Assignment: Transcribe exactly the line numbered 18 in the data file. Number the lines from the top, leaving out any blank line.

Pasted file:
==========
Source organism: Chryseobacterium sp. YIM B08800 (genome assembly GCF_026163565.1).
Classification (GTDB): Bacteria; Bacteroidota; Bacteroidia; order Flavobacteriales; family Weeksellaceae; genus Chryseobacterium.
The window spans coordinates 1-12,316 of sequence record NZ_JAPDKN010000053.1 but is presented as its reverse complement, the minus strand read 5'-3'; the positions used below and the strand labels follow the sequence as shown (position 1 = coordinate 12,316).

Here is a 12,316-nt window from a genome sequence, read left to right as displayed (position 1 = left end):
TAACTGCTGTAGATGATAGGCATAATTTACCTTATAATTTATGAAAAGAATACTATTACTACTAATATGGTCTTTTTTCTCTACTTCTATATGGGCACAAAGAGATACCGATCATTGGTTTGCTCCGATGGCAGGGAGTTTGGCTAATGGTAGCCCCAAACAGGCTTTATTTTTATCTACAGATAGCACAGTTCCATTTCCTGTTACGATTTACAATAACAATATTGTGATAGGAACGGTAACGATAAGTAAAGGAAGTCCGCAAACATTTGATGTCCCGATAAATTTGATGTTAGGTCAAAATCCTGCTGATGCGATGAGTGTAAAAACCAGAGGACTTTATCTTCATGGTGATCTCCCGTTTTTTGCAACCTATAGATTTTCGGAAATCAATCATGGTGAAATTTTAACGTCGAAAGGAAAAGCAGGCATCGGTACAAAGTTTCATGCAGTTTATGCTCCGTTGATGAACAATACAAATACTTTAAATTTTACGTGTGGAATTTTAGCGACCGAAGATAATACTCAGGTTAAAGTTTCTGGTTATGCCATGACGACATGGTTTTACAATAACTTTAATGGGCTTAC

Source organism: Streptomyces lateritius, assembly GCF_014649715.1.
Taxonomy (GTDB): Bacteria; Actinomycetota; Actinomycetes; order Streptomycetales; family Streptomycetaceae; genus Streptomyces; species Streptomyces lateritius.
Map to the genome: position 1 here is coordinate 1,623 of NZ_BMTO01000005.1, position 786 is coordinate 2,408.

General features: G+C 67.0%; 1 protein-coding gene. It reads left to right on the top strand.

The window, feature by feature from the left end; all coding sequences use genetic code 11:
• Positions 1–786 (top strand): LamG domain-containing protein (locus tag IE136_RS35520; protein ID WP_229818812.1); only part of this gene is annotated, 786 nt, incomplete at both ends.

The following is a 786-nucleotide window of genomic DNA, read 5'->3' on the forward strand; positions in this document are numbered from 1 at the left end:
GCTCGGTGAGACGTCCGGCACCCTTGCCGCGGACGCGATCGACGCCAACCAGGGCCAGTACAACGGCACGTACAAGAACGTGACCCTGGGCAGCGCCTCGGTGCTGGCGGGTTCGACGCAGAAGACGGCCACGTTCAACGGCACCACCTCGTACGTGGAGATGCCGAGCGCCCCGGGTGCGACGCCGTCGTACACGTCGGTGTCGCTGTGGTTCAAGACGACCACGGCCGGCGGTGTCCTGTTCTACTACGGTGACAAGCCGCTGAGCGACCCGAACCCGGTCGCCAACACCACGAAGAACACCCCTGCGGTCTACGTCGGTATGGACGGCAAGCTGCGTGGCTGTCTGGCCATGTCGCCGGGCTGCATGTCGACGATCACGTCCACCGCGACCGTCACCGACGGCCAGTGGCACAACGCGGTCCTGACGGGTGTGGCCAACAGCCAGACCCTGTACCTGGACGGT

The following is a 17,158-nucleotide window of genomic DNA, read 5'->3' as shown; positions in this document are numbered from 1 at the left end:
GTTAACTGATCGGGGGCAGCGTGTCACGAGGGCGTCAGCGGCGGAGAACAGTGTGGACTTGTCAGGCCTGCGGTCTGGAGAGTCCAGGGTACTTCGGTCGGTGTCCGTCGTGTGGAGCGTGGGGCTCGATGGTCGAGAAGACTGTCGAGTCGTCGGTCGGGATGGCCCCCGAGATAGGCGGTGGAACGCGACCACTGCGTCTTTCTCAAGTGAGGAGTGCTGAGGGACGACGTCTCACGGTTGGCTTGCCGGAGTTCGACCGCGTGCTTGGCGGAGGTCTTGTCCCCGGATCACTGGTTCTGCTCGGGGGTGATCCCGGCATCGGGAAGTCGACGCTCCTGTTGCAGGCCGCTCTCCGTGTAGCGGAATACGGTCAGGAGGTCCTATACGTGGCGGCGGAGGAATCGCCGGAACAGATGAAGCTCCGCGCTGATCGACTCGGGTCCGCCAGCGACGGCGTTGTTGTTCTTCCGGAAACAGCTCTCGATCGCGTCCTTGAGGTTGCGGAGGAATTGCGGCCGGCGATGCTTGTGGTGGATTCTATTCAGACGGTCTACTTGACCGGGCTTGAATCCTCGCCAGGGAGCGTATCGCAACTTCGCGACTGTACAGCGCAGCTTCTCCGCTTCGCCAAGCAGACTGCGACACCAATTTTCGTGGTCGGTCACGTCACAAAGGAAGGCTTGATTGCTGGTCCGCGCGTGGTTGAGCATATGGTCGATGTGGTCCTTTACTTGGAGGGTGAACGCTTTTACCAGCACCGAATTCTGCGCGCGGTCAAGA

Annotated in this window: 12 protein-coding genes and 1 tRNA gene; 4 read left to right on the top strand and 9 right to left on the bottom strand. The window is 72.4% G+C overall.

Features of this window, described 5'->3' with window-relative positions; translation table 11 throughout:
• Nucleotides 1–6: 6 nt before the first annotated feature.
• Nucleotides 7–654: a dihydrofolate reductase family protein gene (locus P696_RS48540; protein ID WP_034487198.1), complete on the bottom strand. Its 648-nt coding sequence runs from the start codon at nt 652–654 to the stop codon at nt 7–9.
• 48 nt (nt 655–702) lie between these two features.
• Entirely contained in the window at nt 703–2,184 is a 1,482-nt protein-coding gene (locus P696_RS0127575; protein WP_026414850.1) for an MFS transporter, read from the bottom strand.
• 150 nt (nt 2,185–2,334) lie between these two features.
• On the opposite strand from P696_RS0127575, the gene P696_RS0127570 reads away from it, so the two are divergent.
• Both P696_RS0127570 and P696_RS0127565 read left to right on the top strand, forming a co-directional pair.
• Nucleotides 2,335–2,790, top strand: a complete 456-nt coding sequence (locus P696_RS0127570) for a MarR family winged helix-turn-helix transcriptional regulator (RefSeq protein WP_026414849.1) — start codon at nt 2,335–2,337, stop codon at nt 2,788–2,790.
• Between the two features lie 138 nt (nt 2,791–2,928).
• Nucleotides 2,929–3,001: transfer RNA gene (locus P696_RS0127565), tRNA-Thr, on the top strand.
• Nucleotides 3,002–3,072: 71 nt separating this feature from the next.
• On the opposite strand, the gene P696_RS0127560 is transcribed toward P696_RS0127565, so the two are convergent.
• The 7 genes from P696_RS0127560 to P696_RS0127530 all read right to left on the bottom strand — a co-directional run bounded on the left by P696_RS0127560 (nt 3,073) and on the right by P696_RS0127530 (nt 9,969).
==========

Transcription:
• Nucleotides 1–6: 6 nt before the first annotated feature.